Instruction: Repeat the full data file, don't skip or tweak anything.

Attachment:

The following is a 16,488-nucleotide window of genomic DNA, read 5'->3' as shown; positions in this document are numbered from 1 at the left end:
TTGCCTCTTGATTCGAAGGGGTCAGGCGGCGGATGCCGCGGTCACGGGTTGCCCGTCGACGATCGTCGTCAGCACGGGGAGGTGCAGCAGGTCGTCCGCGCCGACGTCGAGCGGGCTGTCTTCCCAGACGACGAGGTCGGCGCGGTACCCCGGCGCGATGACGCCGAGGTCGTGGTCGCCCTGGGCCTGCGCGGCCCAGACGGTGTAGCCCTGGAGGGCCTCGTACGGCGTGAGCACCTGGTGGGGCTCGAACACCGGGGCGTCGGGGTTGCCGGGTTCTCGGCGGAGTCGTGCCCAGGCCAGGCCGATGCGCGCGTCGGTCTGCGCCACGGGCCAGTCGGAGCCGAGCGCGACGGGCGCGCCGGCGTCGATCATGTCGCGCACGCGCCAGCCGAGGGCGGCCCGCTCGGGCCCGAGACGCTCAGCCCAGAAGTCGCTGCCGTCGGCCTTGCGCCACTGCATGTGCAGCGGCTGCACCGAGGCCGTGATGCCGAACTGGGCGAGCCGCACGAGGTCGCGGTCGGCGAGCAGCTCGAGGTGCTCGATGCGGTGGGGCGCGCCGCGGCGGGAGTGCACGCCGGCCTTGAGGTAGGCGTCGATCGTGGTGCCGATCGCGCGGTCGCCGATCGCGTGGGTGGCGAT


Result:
The following is a 16,488-nucleotide window of genomic DNA, read 5'->3' as shown; positions in this document are numbered from 1 at the left end:
TTGCCTCTTGATTCGAAGGGGTCAGGCGGCGGATGCCGCGGTCACGGGTTGCCCGTCGACGATCGTCGTCAGCACGGGGAGGTGCAGCAGGTCGTCCGCGCCGACGTCGAGCGGGCTGTCTTCCCAGACGACGAGGTCGGCGCGGTACCCCGGCGCGATGACGCCGAGGTCGTGGTCGCCCTGGGCCTGCGCGGCCCAGACGGTGTAGCCCTGGAGGGCCTCGTACGGCGTGAGCACCTGGTGGGGCTCGAACACCGGGGCGTCGGGGTTGCCGGGTTCTCGGCGGAGTCGTGCCCAGGCCAGGCCGATGCGCGCGTCGGTCTGCGCCACGGGCCAGTCGGAGCCGAGCGCGACGGGCGCGCCGGCGTCGATCATGTCGCGCACGCGCCAGCCGAGGGCGGCCCGCTCGGGCCCGAGACGCTCAGCCCAGAAGTCGCTGCCGTCGGCCTTGCGCCACTGCATGTGCAGCGGCTGCACCGAGGCCGTGATGCCGAACTGGGCGAGCCGCACGAGGTCGCGGTCGGCGAGCAGCTCGAGGTGCTCGATGCGGTGGGGCGCGCCGCGGCGGGAGTGCACGCCGGCCTTGAGGTAGGCGTCGATCGTGGTGCCGATCGCGCGGTCGCCGATCGCGTGGGTGGCGAT